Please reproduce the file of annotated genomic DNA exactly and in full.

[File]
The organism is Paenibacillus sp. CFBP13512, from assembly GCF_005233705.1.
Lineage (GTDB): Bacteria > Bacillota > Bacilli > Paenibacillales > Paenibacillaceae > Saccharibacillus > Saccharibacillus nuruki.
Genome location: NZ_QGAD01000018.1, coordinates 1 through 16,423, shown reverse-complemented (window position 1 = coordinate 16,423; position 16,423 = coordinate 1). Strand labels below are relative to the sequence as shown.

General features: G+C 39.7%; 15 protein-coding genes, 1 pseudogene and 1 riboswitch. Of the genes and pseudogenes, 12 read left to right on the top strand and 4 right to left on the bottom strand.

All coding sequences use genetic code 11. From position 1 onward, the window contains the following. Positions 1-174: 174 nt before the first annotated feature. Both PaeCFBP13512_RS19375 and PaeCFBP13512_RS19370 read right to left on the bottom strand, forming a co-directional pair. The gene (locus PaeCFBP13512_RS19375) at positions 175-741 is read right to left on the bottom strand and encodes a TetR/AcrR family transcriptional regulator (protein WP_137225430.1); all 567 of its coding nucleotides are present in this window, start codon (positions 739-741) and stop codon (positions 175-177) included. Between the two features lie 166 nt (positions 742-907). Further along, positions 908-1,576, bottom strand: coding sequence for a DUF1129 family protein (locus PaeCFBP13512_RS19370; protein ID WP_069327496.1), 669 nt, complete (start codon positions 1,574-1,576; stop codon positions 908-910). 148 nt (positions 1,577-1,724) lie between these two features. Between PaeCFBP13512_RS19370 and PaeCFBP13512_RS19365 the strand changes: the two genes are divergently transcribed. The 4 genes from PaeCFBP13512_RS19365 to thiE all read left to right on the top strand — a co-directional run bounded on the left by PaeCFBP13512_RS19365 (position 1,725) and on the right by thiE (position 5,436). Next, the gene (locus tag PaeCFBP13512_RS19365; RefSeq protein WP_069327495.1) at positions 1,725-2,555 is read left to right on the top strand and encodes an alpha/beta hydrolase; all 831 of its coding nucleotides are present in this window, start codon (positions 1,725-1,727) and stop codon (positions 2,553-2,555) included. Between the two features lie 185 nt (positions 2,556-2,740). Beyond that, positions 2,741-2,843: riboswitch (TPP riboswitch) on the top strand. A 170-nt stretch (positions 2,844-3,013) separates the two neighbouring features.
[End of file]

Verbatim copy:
The organism is Paenibacillus sp. CFBP13512, from assembly GCF_005233705.1.
Lineage (GTDB): Bacteria > Bacillota > Bacilli > Paenibacillales > Paenibacillaceae > Saccharibacillus > Saccharibacillus nuruki.
Genome location: NZ_QGAD01000018.1, coordinates 1 through 16,423, shown reverse-complemented (window position 1 = coordinate 16,423; position 16,423 = coordinate 1). Strand labels below are relative to the sequence as shown.

General features: G+C 39.7%; 15 protein-coding genes, 1 pseudogene and 1 riboswitch. Of the genes and pseudogenes, 12 read left to right on the top strand and 4 right to left on the bottom strand.

All coding sequences use genetic code 11. From position 1 onward, the window contains the following. Positions 1-174: 174 nt before the first annotated feature. Both PaeCFBP13512_RS19375 and PaeCFBP13512_RS19370 read right to left on the bottom strand, forming a co-directional pair. The gene (locus PaeCFBP13512_RS19375) at positions 175-741 is read right to left on the bottom strand and encodes a TetR/AcrR family transcriptional regulator (protein WP_137225430.1); all 567 of its coding nucleotides are present in this window, start codon (positions 739-741) and stop codon (positions 175-177) included. Between the two features lie 166 nt (positions 742-907). Further along, positions 908-1,576, bottom strand: coding sequence for a DUF1129 family protein (locus PaeCFBP13512_RS19370; protein ID WP_069327496.1), 669 nt, complete (start codon positions 1,574-1,576; stop codon positions 908-910). 148 nt (positions 1,577-1,724) lie between these two features. Between PaeCFBP13512_RS19370 and PaeCFBP13512_RS19365 the strand changes: the two genes are divergently transcribed. The 4 genes from PaeCFBP13512_RS19365 to thiE all read left to right on the top strand — a co-directional run bounded on the left by PaeCFBP13512_RS19365 (position 1,725) and on the right by thiE (position 5,436). Next, the gene (locus tag PaeCFBP13512_RS19365; RefSeq protein WP_069327495.1) at positions 1,725-2,555 is read left to right on the top strand and encodes an alpha/beta hydrolase; all 831 of its coding nucleotides are present in this window, start codon (positions 1,725-1,727) and stop codon (positions 2,553-2,555) included. Between the two features lie 185 nt (positions 2,556-2,740). Beyond that, positions 2,741-2,843: riboswitch (TPP riboswitch) on the top strand. A 170-nt stretch (positions 2,844-3,013) separates the two neighbouring features.